Abstract

Background

The effects of magnetic field exposure on cancer risks remains unclear.

Aims

To examine cancer incidence among a cohort of UK electricity generation and transmission workers.

Methods

Cancer morbidity experienced by a cohort of 81 842 employees of the former Central Electricity Generating Board of England and Wales was investigated for the period 1973–2008. All employees had worked for at least 6 months with some employment between 1973 and 1982. Standardized registration ratios (SRRs) were calculated on the basis of national rates.

Results

Overall cancer morbidity was slightly below expectation in males and females. Significant excesses were found in male workers for mesothelioma (Observed [Obs] 504, SRR 331), skin cancer (non-melanoma) (Obs 3187, SRR 107) and prostate cancer (Obs 2684, SRR 107) and in female workers for cancer of the small intestine (Obs 10, SRR 306) and nasal cancer (Obs 9, SRR 474). Brain cancers were close to expectation in males and below expectation in females. Leukaemia incidence (all types) was slightly below expectation in males and females. More detailed analyses showed import ant contrasts for mesothelioma and leukaemia.

Conclusions

The clear occupational excess of mesothelioma was not matched by a corresponding excess of lung cancer, and the level of asbestos-induced lung cancer in this industry must be low. Leukaemia risks declined with period from hire; confident interpretation of this finding is not possible. The excesses of cancers of the nasal cavities and small intestine are probably not occupational, though the excess of skin cancer may be due to outdoor work.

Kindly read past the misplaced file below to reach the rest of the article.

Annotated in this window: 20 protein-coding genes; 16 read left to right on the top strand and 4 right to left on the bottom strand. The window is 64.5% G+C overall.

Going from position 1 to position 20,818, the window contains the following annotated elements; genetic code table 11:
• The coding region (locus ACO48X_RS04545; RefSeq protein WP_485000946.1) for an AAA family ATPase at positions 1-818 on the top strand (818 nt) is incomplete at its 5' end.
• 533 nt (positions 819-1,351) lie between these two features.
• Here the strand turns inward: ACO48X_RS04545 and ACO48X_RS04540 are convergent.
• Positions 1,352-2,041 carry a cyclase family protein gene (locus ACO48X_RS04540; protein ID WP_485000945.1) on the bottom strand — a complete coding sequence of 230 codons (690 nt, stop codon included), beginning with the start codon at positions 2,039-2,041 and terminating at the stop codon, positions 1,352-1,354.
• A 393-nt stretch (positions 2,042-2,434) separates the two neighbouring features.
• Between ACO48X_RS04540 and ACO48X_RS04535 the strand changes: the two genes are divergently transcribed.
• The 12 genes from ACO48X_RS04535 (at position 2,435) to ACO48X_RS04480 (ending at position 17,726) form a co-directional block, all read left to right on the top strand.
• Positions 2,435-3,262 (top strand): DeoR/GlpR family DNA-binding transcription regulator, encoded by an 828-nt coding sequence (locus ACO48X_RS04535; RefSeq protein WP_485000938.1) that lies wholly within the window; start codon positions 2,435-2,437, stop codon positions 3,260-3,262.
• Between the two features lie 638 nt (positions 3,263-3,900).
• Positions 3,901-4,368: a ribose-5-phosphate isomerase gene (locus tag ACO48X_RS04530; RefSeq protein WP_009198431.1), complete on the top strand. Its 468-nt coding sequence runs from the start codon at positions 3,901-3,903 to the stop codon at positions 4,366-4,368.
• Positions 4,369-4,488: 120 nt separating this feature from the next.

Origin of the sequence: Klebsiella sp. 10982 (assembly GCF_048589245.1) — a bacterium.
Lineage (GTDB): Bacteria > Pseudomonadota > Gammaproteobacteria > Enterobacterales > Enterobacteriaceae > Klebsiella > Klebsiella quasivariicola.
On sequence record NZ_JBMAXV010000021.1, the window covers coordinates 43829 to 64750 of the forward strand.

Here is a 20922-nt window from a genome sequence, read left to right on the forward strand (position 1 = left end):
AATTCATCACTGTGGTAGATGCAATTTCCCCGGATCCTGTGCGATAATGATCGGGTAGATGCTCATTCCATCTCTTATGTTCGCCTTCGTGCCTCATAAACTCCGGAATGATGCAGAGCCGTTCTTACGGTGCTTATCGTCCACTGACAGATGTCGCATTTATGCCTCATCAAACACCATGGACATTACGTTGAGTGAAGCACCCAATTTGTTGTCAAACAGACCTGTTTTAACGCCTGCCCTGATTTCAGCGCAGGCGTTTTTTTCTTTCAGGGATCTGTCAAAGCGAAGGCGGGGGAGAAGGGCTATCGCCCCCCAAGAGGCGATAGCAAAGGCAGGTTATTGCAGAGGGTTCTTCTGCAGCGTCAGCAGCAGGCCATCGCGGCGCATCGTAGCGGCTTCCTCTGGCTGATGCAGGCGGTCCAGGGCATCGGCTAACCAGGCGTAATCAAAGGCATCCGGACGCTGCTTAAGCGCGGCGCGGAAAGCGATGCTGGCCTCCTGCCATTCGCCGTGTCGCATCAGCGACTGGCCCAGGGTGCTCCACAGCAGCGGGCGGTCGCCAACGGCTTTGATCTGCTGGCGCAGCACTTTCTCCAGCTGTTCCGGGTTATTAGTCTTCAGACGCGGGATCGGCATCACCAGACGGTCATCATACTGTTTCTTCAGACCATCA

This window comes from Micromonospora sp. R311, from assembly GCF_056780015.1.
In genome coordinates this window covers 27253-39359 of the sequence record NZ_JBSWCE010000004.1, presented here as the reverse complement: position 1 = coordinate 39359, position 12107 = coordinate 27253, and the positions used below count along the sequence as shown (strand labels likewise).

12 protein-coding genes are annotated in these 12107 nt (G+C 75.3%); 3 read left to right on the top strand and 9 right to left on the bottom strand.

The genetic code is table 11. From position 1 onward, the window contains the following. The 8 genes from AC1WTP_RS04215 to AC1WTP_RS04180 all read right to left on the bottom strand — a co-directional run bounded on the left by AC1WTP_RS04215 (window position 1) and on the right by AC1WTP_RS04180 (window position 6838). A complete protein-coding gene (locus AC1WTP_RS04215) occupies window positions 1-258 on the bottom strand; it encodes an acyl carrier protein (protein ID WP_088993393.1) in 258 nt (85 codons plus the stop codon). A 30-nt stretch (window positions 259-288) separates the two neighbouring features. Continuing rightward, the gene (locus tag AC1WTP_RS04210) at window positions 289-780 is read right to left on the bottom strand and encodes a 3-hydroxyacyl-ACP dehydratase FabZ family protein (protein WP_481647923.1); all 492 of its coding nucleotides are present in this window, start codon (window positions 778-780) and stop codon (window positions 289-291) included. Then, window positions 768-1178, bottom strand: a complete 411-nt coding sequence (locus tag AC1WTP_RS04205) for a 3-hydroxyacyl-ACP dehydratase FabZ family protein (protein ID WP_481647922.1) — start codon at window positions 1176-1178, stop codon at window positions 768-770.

Introduction

A cohort of UK electricity generation and transmission workers was established in the 1980s to investigate whether such workers have elevated mortality; original concerns related to non-malignant respiratory disease. More recently, concerns that electromagnetic field (EMF) exposure may cause leukaemia or brain cancer or have a role in cardiovascular or neurodegenerative diseases have been the focus of many epidemiological studies in this industry [1–8], and a number of reviews are available [9–12]. In recent years, cancer registration (incidence) data have been incorporated into the UK cohort, and an analysis of these data has now been carried out with the aims of providing a more complete assessment of cancer risks in this cohort, identifying any other types of cancer that merit further investigation and increasing the statistical power of any subsequent studies of specific occupational exposures.

Methods

The study population and computerized data have been described previously [5–8,13]. The cohort made available for analysis comprised 83 923 employees (72 889 males and 11 034 females) of the former Central Electricity Generating Board (CEGB) of England and Wales for whom computerized information were available. All employees were known to have a minimum of 6 month employment with some period of employment between 1973 and 1982. The total cohort was subdivided into three categories based on the work location of the first known job: power stations (n = 53 265), substation or transmission sites (n = 3223) and non-operational locations (n = 22 327). These numbers are a little different to those published previously [13], because 158 ‘linesmen’ based at non-operational locations have been re-classified as transmission/substation workers. There were a further 4019 employees for whom no job history was available and 1089 employees whose work history could not be classified.